Many workers find going through a restructuring process a stressful and uncertain time with concerns over either being made redundant or having to take on a new role to which they feel unsuited.

This could result in greater staff absences due to illnesses, lower productivity by staff who are in work and even employees finding new jobs to pre-empt any potential changes at the company.

What is insolvency?

As we have seen above, insolvency and restructuring are closely linked as restructuring is often carried out to avoid (or as a response to) a business becoming insolvent.

A company is insolvent if either of the following apply:

  • It cannot settle debts that are due for payment
  • The value of the liabilities on its balance sheet exceeds that of the assets

What happens if a company goes into insolvency?

This is an extremely serious situation for any business to be in with potentially severe consequences for its owners, employees and creditors.

It is vital that those making the decisions act in accordance with insolvency law and so they should seek legal advice as soon as possible.

There are a number of options available to a company that has gone into insolvency.

Informal agreement with Creditors

The overriding concern of creditors is likely to be having their money paid in full as soon as possible.

They may be prepared to defer repayment for a period if they are satisfied that the company will be able to use the time to improve its financial position and so be able to meet its obligations.

With such an agreement in place, the company may be able to implement business restructuring as a way out of insolvency.

Company Voluntary Arrangement (CVA)

Should creditors not be open to an informal agreement they may be willing to accept a legally-binding CVA, accepting a delay in payment in return for a guarantee that they will be repaid in the future.

Once again, a creditor may be more willing to reach an agreement if they are confident that the business has a plan, such as through corporate restructuring, to come out of insolvency.


While going into administration is a major step (and one which can lead to liquidation), it can buy the company some time in terms of having to repay creditors.

This could enable it to come out of insolvency via restructuring or for all or part of the company to be sold.


Should it not be possible to either restructure or sell the company, it will be necessary for it to go into liquidation.

Also known as winding up, this process sees the firm’s assets sold and distributed to creditors.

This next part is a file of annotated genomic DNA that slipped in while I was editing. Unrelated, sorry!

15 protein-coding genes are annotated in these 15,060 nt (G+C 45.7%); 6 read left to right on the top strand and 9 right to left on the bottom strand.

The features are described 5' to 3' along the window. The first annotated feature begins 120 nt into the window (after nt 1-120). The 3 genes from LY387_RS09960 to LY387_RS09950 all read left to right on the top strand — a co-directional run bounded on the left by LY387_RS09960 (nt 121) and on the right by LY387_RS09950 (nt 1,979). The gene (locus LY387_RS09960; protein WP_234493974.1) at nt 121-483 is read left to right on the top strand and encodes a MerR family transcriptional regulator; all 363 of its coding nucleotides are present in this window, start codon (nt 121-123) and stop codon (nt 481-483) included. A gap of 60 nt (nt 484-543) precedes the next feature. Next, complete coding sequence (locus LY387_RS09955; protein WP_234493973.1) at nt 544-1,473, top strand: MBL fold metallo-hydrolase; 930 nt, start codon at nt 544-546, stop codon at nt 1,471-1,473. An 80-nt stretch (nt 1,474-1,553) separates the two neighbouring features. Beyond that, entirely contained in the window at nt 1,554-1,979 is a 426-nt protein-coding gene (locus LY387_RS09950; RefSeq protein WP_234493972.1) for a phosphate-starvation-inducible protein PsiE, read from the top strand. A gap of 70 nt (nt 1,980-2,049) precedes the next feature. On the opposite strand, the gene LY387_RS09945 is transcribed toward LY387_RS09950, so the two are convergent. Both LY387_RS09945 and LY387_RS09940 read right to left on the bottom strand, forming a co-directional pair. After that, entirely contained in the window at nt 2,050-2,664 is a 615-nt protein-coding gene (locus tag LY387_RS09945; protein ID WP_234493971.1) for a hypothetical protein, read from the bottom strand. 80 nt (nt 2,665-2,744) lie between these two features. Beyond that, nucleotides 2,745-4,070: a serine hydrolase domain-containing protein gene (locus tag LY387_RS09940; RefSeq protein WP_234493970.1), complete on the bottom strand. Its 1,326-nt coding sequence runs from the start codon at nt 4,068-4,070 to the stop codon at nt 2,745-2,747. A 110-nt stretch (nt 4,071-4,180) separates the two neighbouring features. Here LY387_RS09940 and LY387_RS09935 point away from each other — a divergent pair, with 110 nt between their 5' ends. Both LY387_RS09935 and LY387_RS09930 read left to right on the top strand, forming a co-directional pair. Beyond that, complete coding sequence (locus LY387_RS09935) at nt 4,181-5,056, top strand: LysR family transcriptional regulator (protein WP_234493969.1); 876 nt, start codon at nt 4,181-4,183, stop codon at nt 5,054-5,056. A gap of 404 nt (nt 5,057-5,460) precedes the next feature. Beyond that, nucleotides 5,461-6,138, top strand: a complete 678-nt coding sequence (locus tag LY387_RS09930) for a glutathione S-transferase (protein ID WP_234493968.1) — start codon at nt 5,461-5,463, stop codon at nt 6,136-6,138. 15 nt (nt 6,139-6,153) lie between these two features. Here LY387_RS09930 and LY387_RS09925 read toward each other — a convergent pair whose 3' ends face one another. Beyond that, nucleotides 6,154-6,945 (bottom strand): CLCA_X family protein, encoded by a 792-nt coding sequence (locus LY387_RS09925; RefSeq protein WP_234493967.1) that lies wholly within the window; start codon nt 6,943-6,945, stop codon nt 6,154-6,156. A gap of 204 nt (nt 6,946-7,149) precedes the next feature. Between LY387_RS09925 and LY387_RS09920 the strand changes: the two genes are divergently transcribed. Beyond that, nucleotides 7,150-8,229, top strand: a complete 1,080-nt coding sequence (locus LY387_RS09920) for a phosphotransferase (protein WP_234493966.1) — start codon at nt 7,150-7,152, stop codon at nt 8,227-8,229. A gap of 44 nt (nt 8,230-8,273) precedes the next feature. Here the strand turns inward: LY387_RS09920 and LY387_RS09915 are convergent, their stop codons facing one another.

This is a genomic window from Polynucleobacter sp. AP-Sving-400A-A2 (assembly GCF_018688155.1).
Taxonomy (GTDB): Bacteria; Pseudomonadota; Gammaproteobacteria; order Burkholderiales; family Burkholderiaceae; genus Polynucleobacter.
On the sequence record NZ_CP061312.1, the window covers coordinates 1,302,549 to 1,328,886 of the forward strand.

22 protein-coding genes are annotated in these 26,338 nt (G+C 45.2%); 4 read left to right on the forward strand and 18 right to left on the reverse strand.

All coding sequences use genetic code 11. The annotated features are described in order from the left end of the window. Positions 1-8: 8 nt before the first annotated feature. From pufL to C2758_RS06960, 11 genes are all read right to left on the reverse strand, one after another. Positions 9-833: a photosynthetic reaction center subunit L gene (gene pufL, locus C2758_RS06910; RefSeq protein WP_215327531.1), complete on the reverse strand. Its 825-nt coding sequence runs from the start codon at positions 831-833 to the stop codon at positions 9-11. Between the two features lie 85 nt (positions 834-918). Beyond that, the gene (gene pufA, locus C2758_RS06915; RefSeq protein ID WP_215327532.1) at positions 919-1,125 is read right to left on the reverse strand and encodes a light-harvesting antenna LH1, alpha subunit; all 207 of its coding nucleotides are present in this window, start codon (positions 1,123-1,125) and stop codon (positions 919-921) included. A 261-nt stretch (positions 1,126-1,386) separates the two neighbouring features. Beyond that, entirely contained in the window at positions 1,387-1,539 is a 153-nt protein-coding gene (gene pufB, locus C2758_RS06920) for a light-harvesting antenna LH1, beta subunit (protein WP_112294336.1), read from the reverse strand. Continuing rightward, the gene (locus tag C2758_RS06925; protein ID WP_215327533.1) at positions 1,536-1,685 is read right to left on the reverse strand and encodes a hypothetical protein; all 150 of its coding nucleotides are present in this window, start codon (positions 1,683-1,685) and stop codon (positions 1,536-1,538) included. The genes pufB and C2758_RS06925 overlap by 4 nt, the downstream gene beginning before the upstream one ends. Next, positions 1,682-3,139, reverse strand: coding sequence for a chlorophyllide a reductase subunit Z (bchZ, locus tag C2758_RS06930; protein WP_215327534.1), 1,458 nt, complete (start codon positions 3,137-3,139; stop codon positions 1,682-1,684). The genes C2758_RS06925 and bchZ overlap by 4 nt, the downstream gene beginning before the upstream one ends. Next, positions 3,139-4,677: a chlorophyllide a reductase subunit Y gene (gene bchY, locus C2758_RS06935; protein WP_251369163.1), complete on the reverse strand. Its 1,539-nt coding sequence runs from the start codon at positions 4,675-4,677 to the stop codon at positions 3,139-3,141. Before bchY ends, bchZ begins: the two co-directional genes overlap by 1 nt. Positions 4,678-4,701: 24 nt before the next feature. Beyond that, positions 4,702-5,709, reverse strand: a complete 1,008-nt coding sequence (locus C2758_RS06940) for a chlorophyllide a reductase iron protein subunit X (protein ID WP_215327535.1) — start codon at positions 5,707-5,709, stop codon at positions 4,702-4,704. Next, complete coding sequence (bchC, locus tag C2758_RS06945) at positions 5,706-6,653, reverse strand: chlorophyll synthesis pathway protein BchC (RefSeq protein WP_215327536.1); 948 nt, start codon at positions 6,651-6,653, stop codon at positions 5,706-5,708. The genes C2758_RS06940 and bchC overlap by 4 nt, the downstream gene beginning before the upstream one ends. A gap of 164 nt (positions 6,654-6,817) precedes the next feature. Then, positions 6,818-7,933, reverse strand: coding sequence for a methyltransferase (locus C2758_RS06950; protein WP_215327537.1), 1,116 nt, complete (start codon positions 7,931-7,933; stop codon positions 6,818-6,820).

Can a company come back from insolvency?

As we have seen above there is a close connection between business restructuring and insolvency. While some companies are able to come back from insolvency through gaining new orders, it is also possible for a business to get back into profit via a corporate restructure.

Having a convincing plan in place can help to persuade creditors to enter into either an informal agreement or CVA with the company, allowing the measures implemented as part of the restructure to take effect and get the company back on track.

What are the two types of insolvency?

The two types of insolvency are:

Cash flow insolvency

This occurs when a company does not have the money to pay its immediate debts but does have illiquid assets (such as property, plant and vehicles) that could be sold and used to settle the debt in the longer term.

Cash flow insolvency could occur, for example, if a major customer fails to pay its bill on time, leaving the company in turn unable to meet its obligations. The firm does, however, own its business premises which, if sold or mortgaged as part of a corporate restructuring, would enable it to repay the debt.

In such instances the company may be able to persuade its creditors to enter into a voluntary agreement or a CVC, as it can provide reassurance that the debt will be settled in time.

Balance sheet insolvency

This could be seen as a more serious form of insolvency than the above case as the company does not have the assets to meet its obligations in either the short or long term.

A company in this position may find it more difficult to reach an agreement with its creditors – one option may be to draw up a convincing restructuring plan (involving, for example, redundancies and outsourcing) that will provide the required reassurance.

Is a restructuring plan an insolvency process?

A restructuring plan can offer a way of avoiding insolvency if the measures result in increased profitability in advance of potential problems.

Should a company be forced to go into insolvency, however, a restructuring plan could be an effective response in both the short and long term.

In the short term it can offer reassurance to creditors that the company is viable and so help persuade them to allow more time for the repayment of their debts.

Longer term, should the plan include measures to reduce costs, increase efficiency and seek alternative forms of funding it could pave the way for the company to have a sustainable future.

Where can I find out more about corporate restructuring and insolvency law?

Wilson Browne’s expert team of solicitors has a wealth of experience in the areas of restructuring and insolvency law and a successful track record of supporting people in making the right decisions for their company.

We believe in taking the time to get to know you and your business so that we can offer a bespoke, professional and confidential service.

Working with the highest standards of integrity we will guide you through the areas of insolvency and business restructuring to ensure that you are aware of all your options.

With offices in Corby, Higham Ferrers and Rushden, Kettering, Leicester, Northampton and Wellingborough, we can offer a friendly face-to-face meeting at a convenient location.

For more information on how our corporate and commercial solicitors can help you please call us on 0800 088 6004 or complete our online contact form.